On Tuesday, an American Express and Nielsen survey conducted across six cities –Delhi, Mumbai, Bengaluru, Jaipur, Ahmedabad, and Hyderabad – offered some interesting insights into India’s online behavior.
Where e-commerce giants claim that 60-75 per cent of their transaction are Cash on Delivery (CoD), the Nielsen survey is contradicting by saying that 70 per cent Indian consumers prefer online shopping with cards over CoD. This could be because the Nielsen survey might include only a part of the online shopping demographic. According to the survey, the main reason for this change was safe refunds being offered on returns. The majority of card users were in the age group of 26-30 years, and were doing well in their careers
- Indians are using Internet more for shopping than for social media
You read that right! 98 per cent of the connected population is using the Internet to shop, while 96 per cent use it to browse social media. Meanwhile, 95 per cent login to bank, book tickets, and send e-mail.
- Indian women beat men to online app usage
Finally, the survey puts an end to gender wars on who shops more over the Internet. 74 per cent of the female respondents use debit or credit cards for online transactions, beating out the men. 98 per cent of them use their cards to shop on their mobiles and 56 per cent to book flight tickets.
According to the survey, app usage is the highest amongst women with 98 per cent of female participants using apps, compared with 81 per cent of men.
- Indian consumers prefer shopping online with cards (cashless e-commerce is on an upswing)
- Indians except Mumbaikars hate queues
The survey also claims that three out of four people pay their utility bills online. This could also be due to the rise of online recharges by youth between ages of 18-30 years.
Delhi and Bengaluru lead the country with 81 per cent of residents paying their bills online.
Tier 2 cities like Jaipur and Ahmedabad are not far behind with 75 per cent and 72 per cent of residents, respectively, paying bills online. On the other end, only 69 per cent of Mumbaikars pay their utility bills online.
- Deals driving online shopping
The survey cites that almost 60 per cent of respondents shop online on discount days. Apart from the comfort of buying online and the option to compare products, the other reasons to shop online include: cash back offers (for 40 per cent of respondents), discount coupons (38 per cent), freebies and additional offers (35 per cent).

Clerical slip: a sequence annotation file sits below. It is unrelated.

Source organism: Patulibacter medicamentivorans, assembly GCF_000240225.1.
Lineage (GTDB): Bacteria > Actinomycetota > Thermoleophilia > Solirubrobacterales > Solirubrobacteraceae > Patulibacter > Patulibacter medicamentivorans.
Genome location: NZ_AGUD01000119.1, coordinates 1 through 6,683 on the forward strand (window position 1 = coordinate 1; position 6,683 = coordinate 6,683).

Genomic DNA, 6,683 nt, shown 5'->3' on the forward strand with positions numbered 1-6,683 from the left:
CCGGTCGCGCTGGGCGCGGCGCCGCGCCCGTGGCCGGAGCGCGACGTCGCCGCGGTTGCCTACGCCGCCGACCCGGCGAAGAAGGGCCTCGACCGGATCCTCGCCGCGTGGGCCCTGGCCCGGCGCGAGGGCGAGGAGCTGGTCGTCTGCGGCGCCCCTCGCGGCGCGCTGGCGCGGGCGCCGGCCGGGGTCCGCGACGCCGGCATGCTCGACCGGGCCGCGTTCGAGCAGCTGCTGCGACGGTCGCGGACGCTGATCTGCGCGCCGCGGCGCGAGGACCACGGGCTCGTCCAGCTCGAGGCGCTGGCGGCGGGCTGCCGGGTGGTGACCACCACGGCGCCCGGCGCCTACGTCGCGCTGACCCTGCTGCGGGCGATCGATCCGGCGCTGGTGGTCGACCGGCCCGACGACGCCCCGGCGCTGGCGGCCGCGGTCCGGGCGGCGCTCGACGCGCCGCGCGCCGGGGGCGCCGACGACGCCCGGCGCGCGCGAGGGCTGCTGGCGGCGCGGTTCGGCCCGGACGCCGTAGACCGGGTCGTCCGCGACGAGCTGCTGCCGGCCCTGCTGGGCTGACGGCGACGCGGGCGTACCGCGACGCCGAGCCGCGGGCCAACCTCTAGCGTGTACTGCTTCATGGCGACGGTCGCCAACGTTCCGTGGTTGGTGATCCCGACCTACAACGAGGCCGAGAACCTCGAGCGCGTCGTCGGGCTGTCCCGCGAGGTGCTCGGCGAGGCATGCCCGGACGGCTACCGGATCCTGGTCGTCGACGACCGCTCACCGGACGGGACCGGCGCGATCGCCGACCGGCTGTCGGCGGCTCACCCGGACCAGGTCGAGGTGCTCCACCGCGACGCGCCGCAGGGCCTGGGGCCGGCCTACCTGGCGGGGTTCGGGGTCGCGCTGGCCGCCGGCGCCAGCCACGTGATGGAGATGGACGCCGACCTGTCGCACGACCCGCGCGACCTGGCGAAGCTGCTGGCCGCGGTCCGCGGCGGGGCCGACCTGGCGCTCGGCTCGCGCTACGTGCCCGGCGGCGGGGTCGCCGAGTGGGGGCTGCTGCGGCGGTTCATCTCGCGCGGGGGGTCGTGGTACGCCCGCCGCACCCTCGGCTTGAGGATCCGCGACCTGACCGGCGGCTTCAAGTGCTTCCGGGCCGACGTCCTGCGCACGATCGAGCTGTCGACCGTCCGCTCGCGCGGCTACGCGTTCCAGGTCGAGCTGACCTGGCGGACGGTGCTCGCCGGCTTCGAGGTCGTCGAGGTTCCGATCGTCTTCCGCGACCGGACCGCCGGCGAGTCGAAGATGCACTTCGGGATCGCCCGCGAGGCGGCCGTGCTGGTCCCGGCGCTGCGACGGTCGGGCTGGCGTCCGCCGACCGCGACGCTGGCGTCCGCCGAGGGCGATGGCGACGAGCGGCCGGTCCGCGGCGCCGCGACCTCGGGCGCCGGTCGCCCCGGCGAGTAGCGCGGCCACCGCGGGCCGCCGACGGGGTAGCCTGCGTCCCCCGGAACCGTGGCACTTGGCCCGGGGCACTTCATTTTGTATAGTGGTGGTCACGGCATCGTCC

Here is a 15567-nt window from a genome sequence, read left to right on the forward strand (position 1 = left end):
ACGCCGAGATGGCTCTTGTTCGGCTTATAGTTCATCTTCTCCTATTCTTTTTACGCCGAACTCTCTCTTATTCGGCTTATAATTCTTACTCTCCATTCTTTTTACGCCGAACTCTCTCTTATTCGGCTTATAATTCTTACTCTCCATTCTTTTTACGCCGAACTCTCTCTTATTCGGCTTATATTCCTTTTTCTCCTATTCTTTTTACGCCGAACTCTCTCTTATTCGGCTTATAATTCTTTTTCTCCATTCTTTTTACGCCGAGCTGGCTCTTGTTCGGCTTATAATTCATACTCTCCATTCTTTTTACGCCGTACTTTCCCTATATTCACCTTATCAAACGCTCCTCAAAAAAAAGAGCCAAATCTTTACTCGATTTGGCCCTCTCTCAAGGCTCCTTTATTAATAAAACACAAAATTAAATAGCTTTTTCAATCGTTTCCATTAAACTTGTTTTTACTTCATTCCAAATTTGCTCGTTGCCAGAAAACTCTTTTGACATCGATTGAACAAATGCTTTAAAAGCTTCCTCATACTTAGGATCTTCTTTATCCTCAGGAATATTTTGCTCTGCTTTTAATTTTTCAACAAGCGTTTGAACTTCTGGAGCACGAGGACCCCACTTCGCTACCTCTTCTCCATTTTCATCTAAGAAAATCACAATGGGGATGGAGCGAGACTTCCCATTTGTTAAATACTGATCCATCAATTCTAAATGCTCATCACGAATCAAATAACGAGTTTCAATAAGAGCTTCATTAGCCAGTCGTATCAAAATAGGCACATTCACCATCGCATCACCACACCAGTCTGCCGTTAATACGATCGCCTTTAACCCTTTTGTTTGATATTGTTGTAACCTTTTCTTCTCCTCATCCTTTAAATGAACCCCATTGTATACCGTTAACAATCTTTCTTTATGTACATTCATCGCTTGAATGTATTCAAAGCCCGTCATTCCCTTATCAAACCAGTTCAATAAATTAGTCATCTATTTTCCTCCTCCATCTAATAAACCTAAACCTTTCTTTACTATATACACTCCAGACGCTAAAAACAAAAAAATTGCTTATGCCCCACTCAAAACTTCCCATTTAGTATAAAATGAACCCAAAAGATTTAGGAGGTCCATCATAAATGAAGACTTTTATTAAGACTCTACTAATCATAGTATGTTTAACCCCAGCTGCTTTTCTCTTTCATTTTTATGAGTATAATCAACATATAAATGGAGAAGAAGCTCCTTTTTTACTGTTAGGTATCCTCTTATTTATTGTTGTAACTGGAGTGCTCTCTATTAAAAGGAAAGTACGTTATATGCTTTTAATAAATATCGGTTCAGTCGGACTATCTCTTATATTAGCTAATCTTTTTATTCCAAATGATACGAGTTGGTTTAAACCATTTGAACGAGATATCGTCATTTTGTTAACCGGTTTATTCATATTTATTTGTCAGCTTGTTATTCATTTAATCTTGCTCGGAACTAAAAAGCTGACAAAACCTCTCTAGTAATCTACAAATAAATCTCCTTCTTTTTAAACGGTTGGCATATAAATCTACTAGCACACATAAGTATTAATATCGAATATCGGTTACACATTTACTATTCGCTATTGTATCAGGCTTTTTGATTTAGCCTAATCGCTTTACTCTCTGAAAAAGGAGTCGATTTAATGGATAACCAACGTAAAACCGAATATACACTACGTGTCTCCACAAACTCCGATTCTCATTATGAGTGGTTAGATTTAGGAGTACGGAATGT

- What does India buy online? (So, do men shop more than women?)
98 -99 per cent of consumers in age groups 18-35 years admit to shopping online frequently. On the flip side, only 61 per cent of consumers in the age group of 46-60 years shopped online last year. The number dips further to 37 per cent amongst this age group, when asked about intentions to shop online in the next 12 months.
In contrast, 83 per cent in the 18-25 years group and 92 per cent in 26-30 years age group have plans to shop online in future.
Men’s clothing and footwear are the most frequently purchased products online, clearing the myth about which gender shops the most.
In the next year, North India is expected to buy more men’s clothing, footwear, and accessories.
in the metros, 51 per cent of consumers intend to purchase mobile phones or tablets online.
- Average monthly spend for Indians online to go up to Rs 16,000
The survey states that on average Indians spend Rs 9,400 a monthly online. The metros kick it up a notch by spending Rs 10,900, on an average, online. At present, consumers spend 60 per cent of their home budget online, dedicated to tasks like online shopping, travel purchases, and utility bill payments.
With online shopping sweeping Indian consumers’ interest, online travel spends and paying utility bills rank second and third in terms of budget allocation for Indian consumers.
Whatever the case, the survey surely indicates the change in mindsets alongwith the change in habits, which Indian consumers seems to be imbibing. The day isn’t far when we might see more engagement from older age groups followed by plastic money completely disrupting the CoD market in India.